On Variance and Extensibility

On using PSR abstractions

Issue #82


A Byte of Coding Issue #82
I was thinking about having a bonus issue sometime this month (probably on a Friday) where the articles are curated and summaries are written by the community. Would anyone be interested in participating in that? Who knows, you might be better than me heh. Anyway you can reply to this email, or join the Discord server and send me a message there, or hit me up on twitter! I'm not even going to bother linking the Medium account, because it's going to be a sparse wasteland until I work up the energy to channel my inner design monkey spirit. Anyway, here's that issue.

Reflective Towers of Interpreters

Published: 12 August 2021
Tags: reflection

You know I like to tout the mantra of "finding inspiration in unexpected places" for this newsletter, but there's a second, equally important and catchy one, "learn stuff". Jokes aside, I was recently looking into Common Lisp and was perplexed as to how it could have an IDE where you could actually code in and explore the environment when it throws an error. Well then I stumbled upon this interesting article by Nada Amin, that dives into the world of multi-leveled meta programming with three distinct examples.

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On Variance and Extensibility

Published: 29 August 2021
Tags: philosophy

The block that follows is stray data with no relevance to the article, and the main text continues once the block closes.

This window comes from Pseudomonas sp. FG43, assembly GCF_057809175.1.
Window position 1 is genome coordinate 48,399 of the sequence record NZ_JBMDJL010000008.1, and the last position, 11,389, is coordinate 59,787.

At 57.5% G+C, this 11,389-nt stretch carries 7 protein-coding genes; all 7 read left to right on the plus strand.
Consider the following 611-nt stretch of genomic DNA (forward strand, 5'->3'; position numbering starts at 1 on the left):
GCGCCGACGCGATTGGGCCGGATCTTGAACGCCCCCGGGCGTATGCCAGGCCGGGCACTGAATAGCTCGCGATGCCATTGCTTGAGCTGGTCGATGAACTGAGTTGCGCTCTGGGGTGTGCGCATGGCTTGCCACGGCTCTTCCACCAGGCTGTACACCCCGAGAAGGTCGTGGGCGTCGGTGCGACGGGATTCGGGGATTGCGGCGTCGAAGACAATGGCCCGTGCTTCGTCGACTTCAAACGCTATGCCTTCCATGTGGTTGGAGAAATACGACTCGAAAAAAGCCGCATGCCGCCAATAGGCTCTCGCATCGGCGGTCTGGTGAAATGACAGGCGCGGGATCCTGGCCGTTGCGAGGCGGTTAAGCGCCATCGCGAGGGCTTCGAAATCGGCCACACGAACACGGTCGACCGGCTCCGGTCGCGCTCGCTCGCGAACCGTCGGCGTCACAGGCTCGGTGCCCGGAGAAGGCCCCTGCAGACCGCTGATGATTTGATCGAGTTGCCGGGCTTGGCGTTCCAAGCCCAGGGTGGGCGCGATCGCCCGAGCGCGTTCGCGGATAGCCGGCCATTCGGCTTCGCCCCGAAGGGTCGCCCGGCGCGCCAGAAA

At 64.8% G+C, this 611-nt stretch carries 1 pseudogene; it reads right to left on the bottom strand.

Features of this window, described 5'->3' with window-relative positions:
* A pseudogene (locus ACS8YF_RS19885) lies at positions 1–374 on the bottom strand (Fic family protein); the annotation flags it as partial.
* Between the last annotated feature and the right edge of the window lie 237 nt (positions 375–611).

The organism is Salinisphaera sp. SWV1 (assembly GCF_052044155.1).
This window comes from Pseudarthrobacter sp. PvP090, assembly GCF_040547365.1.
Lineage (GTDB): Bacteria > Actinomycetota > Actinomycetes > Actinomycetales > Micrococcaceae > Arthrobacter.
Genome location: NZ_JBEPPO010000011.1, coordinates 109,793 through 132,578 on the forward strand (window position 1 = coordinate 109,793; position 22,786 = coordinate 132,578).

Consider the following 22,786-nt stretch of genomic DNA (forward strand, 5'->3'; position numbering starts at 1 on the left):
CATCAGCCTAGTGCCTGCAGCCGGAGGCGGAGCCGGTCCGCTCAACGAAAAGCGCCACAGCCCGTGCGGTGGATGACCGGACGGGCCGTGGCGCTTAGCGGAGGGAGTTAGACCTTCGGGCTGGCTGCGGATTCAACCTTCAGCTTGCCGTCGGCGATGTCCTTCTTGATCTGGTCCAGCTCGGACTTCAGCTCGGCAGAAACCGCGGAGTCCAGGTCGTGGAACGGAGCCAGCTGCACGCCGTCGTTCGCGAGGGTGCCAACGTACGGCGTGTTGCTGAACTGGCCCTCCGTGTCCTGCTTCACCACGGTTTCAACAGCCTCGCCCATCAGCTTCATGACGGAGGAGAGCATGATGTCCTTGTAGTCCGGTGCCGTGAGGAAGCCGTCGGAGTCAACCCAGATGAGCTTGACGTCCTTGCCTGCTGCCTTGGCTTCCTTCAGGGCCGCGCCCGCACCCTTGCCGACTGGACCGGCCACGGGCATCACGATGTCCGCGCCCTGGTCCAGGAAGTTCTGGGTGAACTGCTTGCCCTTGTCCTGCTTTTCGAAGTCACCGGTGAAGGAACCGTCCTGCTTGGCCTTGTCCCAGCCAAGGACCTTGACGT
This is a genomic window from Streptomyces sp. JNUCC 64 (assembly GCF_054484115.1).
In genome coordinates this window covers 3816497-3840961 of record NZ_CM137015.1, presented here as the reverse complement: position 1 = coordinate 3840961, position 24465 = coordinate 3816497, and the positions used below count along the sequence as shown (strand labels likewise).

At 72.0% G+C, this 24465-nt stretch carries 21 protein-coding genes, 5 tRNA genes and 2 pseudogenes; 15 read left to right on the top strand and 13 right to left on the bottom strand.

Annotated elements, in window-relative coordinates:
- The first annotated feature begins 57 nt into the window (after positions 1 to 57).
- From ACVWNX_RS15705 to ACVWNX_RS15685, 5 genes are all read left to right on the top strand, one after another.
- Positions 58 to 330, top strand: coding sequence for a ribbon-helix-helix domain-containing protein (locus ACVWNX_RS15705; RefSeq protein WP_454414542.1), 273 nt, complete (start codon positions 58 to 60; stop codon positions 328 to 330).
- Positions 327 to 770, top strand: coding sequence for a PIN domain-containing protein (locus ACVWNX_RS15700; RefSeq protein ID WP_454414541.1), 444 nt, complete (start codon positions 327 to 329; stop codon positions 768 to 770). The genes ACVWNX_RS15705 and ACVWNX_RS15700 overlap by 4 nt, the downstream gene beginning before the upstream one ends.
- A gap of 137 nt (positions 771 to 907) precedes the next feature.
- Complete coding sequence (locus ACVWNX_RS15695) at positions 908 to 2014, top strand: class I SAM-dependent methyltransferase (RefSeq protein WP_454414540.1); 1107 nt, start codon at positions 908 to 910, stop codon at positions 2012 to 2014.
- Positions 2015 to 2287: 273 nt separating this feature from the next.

When I write code for any nontrivial system, it feels like I'm on tightrope for each new feature, balancing how long something takes and the extendability of the result. At the same time, there's a blindfolded user at the end, precariously swinging a cutlass around the connection to the platform, potentially cutting the feature at any moment. Well this article by Steven Wittens won't help you with that existential crisis, but he does analyze what makes a system extensible, using birds.

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On using PSR abstractions

Published: 19 August 2021
Tags: php

The PHP Framework Interop Group (PHP-FIG) is a group of established PHP projects whose goal is to talk about commonalities between their projects and find ways they can work better together. A few years ago, they started releasing PHP Standard Recommendations (PSRs). Matthias Noback's article explores the relationships between PSRs and their implementations, tackling questions like "Is it safe to depend on PSR abstraction packages?" and "Should a project have its own wrappers for PSR abstractions?".

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Stats (updated daily)

Sent: 1513

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Link Clicks Clicks % Unique Clicks Unique Clicks %
On Variance and Extensibility 74 69.16% 62 68.13
On using PSR abstractions 33 30.84% 29 31.87


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